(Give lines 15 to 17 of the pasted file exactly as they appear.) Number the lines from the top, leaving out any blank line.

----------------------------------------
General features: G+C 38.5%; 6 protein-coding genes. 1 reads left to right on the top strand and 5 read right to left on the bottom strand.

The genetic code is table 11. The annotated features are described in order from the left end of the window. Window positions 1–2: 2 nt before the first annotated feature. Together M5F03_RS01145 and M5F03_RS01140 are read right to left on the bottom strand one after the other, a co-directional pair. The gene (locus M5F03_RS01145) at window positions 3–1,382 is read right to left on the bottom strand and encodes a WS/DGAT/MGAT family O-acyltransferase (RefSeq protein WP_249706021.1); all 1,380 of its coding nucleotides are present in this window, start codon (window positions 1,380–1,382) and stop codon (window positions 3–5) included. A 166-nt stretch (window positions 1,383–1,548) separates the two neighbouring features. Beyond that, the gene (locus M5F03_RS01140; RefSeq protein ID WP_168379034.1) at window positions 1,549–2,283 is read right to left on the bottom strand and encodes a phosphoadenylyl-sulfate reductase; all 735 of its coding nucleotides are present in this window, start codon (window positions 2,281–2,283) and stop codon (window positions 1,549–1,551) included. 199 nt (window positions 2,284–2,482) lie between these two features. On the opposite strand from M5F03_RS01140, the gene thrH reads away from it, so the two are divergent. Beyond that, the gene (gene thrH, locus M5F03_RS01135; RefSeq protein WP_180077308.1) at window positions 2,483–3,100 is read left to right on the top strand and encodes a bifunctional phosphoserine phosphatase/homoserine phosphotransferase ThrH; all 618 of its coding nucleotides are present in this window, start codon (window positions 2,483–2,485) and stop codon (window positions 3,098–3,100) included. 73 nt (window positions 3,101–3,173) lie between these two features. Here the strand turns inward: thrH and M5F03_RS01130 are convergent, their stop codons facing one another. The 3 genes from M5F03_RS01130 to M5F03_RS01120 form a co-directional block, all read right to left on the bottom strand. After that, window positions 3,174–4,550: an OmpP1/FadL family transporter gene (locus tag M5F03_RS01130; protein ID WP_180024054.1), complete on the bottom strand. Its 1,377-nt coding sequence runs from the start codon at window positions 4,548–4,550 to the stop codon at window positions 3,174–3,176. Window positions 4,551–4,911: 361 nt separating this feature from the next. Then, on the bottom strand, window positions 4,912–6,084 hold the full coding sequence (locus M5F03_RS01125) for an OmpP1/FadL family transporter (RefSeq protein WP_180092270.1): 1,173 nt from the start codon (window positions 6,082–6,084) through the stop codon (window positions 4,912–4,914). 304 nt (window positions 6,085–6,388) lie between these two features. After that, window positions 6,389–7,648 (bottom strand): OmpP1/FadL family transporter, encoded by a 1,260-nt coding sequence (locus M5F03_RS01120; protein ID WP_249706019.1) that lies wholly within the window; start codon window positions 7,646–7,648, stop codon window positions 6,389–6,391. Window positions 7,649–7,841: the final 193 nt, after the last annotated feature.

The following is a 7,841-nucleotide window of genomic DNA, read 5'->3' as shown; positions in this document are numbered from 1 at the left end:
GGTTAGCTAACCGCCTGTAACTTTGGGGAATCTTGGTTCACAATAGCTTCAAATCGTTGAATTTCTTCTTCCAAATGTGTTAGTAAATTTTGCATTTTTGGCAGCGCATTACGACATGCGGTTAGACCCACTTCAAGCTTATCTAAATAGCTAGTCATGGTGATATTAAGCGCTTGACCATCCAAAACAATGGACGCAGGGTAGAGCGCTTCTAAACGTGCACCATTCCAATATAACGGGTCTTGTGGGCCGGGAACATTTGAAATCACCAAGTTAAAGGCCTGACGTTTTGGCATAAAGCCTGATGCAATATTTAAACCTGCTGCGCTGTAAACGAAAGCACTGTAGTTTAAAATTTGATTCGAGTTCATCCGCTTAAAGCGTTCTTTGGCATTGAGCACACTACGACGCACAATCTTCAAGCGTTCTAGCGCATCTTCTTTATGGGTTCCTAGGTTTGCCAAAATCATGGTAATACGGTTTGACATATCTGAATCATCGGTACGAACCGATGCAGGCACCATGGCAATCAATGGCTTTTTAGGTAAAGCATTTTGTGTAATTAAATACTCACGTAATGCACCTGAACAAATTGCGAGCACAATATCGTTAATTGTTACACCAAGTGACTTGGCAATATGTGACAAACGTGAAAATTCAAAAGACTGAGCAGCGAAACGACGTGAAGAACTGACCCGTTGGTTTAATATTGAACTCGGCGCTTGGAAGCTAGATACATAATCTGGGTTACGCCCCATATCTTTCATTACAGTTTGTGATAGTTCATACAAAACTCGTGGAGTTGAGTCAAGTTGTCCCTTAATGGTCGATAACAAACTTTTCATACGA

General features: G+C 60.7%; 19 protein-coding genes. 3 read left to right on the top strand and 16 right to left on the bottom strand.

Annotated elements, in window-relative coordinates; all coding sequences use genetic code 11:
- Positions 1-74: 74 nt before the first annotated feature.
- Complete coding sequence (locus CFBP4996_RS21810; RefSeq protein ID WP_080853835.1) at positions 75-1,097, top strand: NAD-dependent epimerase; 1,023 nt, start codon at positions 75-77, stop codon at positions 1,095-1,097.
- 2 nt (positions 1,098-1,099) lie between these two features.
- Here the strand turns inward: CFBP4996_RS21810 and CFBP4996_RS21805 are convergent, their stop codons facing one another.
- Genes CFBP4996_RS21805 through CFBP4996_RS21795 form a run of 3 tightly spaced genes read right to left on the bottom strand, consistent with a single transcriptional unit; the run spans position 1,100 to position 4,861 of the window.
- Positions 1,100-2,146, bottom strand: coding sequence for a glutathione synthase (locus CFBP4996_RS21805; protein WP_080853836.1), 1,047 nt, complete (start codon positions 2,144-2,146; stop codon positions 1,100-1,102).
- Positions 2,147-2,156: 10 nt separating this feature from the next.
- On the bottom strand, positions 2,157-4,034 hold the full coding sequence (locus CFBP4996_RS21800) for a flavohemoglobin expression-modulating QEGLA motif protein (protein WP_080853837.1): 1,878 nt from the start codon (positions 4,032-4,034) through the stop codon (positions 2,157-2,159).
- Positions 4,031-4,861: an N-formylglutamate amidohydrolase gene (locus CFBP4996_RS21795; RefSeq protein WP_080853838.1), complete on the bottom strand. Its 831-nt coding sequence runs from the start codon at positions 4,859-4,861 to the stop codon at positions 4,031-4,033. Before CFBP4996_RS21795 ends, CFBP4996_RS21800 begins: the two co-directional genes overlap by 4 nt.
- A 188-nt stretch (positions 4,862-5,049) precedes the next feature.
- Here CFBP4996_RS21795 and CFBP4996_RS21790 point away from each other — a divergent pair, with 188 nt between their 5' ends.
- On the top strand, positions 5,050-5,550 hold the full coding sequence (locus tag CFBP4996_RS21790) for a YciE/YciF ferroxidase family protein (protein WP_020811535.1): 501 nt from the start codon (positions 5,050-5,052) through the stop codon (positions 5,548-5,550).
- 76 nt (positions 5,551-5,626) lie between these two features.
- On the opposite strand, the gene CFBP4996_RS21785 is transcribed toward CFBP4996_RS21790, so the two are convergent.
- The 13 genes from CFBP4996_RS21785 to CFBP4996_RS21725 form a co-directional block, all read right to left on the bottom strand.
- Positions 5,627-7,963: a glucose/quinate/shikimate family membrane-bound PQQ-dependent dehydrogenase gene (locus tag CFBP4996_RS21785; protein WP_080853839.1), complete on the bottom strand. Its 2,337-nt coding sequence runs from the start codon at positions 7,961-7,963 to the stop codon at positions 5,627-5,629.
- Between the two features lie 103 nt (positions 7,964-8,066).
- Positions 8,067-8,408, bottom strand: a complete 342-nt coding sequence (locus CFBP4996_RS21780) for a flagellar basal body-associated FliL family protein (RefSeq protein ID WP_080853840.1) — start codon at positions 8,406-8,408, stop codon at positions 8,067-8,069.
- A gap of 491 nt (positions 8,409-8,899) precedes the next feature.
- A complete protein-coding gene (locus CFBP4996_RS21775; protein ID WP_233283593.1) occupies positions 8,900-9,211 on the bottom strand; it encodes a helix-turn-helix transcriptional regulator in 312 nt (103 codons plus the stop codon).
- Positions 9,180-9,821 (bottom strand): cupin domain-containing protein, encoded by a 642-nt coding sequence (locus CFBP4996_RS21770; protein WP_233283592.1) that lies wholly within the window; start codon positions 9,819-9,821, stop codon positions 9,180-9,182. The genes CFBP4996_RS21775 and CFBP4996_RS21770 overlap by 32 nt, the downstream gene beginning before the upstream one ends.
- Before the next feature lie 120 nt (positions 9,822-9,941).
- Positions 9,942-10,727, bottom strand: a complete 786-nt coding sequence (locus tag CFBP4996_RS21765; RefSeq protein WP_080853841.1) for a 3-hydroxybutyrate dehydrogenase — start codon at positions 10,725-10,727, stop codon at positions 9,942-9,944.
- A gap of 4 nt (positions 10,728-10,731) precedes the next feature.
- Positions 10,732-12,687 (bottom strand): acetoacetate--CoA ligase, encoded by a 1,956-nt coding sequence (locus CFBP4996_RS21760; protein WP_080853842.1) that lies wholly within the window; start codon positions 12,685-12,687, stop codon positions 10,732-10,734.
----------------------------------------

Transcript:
- Positions 4,031-4,861: an N-formylglutamate amidohydrolase gene (locus CFBP4996_RS21795; RefSeq protein WP_080853838.1), complete on the bottom strand. Its 831-nt coding sequence runs from the start codon at positions 4,859-4,861 to the stop codon at positions 4,031-4,033. Before CFBP4996_RS21795 ends, CFBP4996_RS21800 begins: the two co-directional genes overlap by 4 nt.
- A 188-nt stretch (positions 4,862-5,049) precedes the next feature.
- Here CFBP4996_RS21795 and CFBP4996_RS21790 point away from each other — a divergent pair, with 188 nt between their 5' ends.